Still, last-minute court rulings could mean results being delayed in Wisconsin by days.
Big margins in northern Wisconsin were critical to President Donald Trump's 2016 win in Wisconsin.
The few Wisconsin delegates who traveled to this week’s Republican National Convention in North Carolina said the event — which was downsized …
Only four of Wisconsin's 52 GOP delegates plan to attend the scaled-down Charlotte convention, while others will watch from home.
At one point, Baldwin was considered near the top of Biden's list of potential picks to run alongside him for the presidency this fall.
Kicking off the DNC on Wednesday from the Wisconsin Center in Milwaukee, Evers expressed regret that the convention, which shifted last week to a mostly online event due to COVID-19, could not be held in-person.
"As we all recognize, it’s not exactly what we thought it was going to be, but what we’ve been forced to deal with," Milwaukee Mayor Tom Barrett said of the first-of-its-kind convention.
In addition to once boasting more than 50,000 visitors and hundreds of millions of tourism dollars, Milwaukee's political bash also aimed to cleanse Democrats' palate of Trump's margin-thin victory over Hillary Clinton here in 2016.
Biden leads Trump 49% to 43% among Wisconsin respondents. Biden's lead in Wisconsin widens to 52% to 44% among voters who say they are "certain" to vote in November.
Biden led by a 6-point margin among likely voters over Trump in a June Marquette poll.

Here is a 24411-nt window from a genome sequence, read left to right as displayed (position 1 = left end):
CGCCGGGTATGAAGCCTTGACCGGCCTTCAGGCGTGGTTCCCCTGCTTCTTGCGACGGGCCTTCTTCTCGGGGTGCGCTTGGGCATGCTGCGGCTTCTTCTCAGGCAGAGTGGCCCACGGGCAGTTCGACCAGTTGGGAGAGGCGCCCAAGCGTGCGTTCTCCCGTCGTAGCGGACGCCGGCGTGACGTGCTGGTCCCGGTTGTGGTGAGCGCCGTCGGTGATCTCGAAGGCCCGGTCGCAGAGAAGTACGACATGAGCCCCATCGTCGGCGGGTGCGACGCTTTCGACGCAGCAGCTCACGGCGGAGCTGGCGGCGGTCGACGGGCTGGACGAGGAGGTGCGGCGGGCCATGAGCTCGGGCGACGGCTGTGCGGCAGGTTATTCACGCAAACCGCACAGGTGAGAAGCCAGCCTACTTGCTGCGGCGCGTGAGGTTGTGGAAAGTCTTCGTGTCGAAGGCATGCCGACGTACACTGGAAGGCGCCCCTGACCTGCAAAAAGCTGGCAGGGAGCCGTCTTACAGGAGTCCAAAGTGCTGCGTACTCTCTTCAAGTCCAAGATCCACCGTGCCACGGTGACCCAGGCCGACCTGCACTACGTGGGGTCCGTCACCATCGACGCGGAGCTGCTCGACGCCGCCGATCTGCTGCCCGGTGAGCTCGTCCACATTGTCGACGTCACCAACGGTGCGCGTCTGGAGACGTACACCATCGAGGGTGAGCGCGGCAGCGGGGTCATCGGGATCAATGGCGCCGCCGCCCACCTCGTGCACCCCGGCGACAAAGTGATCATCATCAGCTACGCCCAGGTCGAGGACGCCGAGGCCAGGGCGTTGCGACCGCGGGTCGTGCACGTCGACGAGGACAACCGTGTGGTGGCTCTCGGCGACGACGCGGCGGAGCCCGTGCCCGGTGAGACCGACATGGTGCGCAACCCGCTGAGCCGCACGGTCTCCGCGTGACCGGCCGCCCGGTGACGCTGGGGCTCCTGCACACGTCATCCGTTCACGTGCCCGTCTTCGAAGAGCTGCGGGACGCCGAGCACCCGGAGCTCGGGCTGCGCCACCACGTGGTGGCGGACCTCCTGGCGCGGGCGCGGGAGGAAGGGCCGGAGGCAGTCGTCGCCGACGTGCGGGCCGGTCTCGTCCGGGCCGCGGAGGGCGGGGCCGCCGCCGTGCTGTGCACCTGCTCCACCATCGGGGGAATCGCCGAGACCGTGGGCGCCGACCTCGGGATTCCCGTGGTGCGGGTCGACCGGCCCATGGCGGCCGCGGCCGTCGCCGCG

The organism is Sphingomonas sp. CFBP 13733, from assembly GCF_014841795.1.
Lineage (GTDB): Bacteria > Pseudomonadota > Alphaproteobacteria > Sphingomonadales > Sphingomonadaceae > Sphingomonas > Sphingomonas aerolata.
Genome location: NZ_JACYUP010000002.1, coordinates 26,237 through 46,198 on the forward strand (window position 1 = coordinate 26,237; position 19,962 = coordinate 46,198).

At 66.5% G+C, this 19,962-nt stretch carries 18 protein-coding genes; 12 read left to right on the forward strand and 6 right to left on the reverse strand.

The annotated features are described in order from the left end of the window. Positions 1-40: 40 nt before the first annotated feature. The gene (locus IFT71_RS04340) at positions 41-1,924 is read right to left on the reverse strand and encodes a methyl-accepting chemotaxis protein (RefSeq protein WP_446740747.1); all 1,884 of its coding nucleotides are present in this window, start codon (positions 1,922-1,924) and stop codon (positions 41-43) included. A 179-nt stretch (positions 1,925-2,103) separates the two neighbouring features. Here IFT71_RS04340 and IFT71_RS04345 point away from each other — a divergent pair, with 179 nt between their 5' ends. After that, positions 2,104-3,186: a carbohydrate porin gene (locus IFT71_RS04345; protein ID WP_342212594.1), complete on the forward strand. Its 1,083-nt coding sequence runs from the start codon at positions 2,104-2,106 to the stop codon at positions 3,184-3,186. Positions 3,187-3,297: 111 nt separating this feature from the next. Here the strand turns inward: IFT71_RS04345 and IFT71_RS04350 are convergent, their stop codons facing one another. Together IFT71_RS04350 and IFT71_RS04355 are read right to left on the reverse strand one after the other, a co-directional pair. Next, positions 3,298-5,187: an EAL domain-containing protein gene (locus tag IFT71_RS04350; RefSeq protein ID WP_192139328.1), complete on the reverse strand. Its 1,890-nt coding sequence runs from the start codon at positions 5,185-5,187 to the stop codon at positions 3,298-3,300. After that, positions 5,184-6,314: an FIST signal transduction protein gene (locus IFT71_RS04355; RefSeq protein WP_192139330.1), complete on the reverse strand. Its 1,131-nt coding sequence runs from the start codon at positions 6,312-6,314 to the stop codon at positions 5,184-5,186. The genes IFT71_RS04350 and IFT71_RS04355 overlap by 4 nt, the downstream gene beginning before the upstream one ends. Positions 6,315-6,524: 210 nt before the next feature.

Republican President Donald Trump also has caused controversy for saying he might deliver acceptance speech at White House.
Community organizers in Milwaukee have shifted their voter outreach programs to focus on mail-in absentee ballot education.
The poll also found former Vice President Joe Biden widening his lead over President Donald Trump in the state and a declining concern among Wisconsinites over the COVID-19 pandemic.
Perceptions of whether or not the president delivered on the promises he made during his 2016 campaign differ drastically along party lines.
The latest poll's results come as Wisconsin faces unprecedented unemployment numbers, which have risen sharply following state efforts to mitigate the spread of COVID-19 by shutting down some businesses or limiting services at others.
Sen. Bernie Sanders, who won the state four years ago, was still in the race when the polls closed last Tuesday, but he suspended his campaign the following day — nearly a week before results would be reported. On Monday, he endorsed Joe Biden.
Organizers are searching for ways to empower voters in communities of color and low-income areas that saw a decrease in turnout during the 2016 general election.
As the remaining Democratic presidential candidates look to begin large-scale campaign efforts in Wisconsin, they enter a battleground state that already has received considerable attention from President Donald Trump.
In this week’s Front Page podcast, Wisconsin State Journal state and politics reporter Mitchell Schmidt discusses the field of candidates, the upsets, the victories, and what Wisconsin voters will have to look forward to, as we near the Democratic National Convention.
All other major candidates in the race received between 9 and 17% support.
In the general election, President Donald Trump faces a tight race against the Democratic field in Wisconsin.
Results of a new Wisconsin state-wide poll, released Sunday, show Vermont Senator Bernie Sanders in a commanding lead ahead of Democratic presidential nominees. But, given the surprise outcome of the 2016 presidential election, the question remains: How accurate are political polls in an election year?
UW-Madison's Elections Research Center plans to launch a new poll to complement the Marquette Law School Poll.